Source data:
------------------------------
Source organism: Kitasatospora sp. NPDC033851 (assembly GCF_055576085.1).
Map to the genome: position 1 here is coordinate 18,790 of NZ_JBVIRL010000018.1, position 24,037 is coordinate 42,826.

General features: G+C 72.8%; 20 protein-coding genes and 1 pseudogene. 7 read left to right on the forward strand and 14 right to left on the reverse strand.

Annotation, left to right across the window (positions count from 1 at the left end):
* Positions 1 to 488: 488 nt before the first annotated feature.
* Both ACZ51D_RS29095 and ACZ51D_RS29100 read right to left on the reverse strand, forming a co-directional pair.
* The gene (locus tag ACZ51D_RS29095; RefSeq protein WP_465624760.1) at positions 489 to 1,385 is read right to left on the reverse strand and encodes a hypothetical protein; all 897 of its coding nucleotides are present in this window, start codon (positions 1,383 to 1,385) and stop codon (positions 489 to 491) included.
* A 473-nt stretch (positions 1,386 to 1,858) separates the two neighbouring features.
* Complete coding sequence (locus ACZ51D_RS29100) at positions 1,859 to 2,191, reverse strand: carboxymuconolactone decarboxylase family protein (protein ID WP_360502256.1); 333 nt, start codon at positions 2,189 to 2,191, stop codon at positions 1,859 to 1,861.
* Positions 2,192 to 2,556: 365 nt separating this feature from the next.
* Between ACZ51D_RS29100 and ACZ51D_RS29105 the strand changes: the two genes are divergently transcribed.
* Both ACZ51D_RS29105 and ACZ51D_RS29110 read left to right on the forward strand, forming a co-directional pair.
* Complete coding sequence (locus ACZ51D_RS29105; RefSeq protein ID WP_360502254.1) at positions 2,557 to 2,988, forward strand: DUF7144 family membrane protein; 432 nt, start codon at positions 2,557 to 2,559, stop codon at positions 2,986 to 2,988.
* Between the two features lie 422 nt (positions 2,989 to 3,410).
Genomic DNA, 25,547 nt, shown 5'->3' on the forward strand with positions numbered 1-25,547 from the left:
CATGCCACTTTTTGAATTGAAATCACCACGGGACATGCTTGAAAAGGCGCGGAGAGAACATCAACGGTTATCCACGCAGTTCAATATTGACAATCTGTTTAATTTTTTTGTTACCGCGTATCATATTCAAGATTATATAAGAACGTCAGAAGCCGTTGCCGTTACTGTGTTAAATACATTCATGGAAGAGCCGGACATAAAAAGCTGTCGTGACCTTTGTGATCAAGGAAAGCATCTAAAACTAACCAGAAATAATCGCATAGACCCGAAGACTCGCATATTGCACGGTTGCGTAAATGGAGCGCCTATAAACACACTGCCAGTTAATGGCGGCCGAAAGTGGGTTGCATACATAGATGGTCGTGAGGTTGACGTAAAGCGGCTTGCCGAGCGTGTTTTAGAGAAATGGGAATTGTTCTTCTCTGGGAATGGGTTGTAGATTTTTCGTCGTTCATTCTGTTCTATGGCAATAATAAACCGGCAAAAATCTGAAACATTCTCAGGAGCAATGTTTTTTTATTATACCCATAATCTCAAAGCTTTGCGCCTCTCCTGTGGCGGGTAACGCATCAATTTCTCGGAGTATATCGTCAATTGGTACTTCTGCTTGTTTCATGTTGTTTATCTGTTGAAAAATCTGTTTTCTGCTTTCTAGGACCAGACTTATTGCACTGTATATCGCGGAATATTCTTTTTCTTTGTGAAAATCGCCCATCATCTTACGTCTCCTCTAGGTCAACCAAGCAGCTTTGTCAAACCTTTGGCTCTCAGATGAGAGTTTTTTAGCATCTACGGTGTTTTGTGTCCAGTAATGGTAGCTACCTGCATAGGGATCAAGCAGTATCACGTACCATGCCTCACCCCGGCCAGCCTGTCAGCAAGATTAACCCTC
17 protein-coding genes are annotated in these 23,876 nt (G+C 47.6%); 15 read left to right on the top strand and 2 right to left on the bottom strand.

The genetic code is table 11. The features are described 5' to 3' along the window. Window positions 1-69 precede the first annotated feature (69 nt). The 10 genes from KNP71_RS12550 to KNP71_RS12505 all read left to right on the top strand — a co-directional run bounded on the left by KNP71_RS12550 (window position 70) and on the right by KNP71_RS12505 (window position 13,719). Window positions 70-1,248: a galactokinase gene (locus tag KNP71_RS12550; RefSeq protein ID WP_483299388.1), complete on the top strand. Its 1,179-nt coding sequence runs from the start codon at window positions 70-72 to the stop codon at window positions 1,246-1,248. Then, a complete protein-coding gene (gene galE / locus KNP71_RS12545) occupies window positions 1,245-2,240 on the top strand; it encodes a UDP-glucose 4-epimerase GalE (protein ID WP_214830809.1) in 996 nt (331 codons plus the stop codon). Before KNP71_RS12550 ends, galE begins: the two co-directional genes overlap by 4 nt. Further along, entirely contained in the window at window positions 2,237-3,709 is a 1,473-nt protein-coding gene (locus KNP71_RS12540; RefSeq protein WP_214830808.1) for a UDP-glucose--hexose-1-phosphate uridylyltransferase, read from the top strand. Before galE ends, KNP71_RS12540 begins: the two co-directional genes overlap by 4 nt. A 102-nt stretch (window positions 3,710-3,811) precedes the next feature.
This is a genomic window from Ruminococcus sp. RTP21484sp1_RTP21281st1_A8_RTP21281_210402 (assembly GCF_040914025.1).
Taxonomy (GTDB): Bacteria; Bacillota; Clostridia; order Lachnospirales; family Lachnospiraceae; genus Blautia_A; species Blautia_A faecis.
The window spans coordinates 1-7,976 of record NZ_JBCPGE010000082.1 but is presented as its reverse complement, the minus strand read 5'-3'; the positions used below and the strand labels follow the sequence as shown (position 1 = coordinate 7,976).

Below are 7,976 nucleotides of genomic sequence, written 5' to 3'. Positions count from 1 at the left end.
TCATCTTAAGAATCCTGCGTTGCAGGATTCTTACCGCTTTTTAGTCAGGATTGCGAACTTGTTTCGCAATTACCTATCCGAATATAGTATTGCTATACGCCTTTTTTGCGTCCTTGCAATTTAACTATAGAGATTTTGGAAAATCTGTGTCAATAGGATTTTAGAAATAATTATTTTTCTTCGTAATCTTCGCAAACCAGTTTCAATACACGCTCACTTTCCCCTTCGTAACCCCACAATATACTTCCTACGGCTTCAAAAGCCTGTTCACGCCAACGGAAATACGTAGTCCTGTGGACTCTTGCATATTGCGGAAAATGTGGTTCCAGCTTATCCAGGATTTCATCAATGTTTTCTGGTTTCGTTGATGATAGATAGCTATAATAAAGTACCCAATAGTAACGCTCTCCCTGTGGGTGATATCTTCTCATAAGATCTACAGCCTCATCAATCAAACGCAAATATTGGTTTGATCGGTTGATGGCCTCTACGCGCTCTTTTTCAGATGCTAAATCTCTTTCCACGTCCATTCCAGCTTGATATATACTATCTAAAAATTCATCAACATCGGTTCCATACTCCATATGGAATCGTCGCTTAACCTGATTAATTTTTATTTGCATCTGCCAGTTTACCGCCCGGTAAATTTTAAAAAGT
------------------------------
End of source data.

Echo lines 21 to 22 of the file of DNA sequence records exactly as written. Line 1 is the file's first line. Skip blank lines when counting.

The window spans coordinates 1-7,976 of record NZ_JBCPGE010000082.1 but is presented as its reverse complement, the minus strand read 5'-3'; the positions used below and the strand labels follow the sequence as shown (position 1 = coordinate 7,976).

Below are 7,976 nucleotides of genomic sequence, written 5' to 3'. Positions count from 1 at the left end.